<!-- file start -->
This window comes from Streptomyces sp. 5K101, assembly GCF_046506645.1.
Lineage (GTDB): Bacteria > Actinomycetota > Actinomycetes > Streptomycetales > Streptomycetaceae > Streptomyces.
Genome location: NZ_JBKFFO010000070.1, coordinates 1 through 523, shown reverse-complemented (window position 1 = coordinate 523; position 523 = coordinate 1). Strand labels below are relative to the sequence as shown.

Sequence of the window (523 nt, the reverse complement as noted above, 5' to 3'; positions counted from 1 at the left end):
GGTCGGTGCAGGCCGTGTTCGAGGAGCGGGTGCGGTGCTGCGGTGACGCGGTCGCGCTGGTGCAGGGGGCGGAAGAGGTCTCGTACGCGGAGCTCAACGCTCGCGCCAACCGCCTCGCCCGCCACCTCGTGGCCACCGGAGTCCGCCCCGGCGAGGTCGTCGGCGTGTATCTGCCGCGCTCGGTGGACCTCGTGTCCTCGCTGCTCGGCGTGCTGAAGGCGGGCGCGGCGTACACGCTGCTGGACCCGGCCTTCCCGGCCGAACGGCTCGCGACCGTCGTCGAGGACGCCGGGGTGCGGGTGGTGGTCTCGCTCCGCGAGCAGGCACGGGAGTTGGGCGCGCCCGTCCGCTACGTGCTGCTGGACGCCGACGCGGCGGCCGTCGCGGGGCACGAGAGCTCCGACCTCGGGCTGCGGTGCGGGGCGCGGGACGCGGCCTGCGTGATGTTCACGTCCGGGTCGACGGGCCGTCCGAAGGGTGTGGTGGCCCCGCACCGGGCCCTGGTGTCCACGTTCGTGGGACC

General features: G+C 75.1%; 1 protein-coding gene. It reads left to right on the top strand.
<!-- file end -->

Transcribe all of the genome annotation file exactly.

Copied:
This window comes from Streptomyces sp. 5K101, assembly GCF_046506645.1.
Lineage (GTDB): Bacteria > Actinomycetota > Actinomycetes > Streptomycetales > Streptomycetaceae > Streptomyces.
Genome location: NZ_JBKFFO010000070.1, coordinates 1 through 523, shown reverse-complemented (window position 1 = coordinate 523; position 523 = coordinate 1). Strand labels below are relative to the sequence as shown.

Sequence of the window (523 nt, the reverse complement as noted above, 5' to 3'; positions counted from 1 at the left end):
GGTCGGTGCAGGCCGTGTTCGAGGAGCGGGTGCGGTGCTGCGGTGACGCGGTCGCGCTGGTGCAGGGGGCGGAAGAGGTCTCGTACGCGGAGCTCAACGCTCGCGCCAACCGCCTCGCCCGCCACCTCGTGGCCACCGGAGTCCGCCCCGGCGAGGTCGTCGGCGTGTATCTGCCGCGCTCGGTGGACCTCGTGTCCTCGCTGCTCGGCGTGCTGAAGGCGGGCGCGGCGTACACGCTGCTGGACCCGGCCTTCCCGGCCGAACGGCTCGCGACCGTCGTCGAGGACGCCGGGGTGCGGGTGGTGGTCTCGCTCCGCGAGCAGGCACGGGAGTTGGGCGCGCCCGTCCGCTACGTGCTGCTGGACGCCGACGCGGCGGCCGTCGCGGGGCACGAGAGCTCCGACCTCGGGCTGCGGTGCGGGGCGCGGGACGCGGCCTGCGTGATGTTCACGTCCGGGTCGACGGGCCGTCCGAAGGGTGTGGTGGCCCCGCACCGGGCCCTGGTGTCCACGTTCGTGGGACC

General features: G+C 75.1%; 1 protein-coding gene. It reads left to right on the top strand.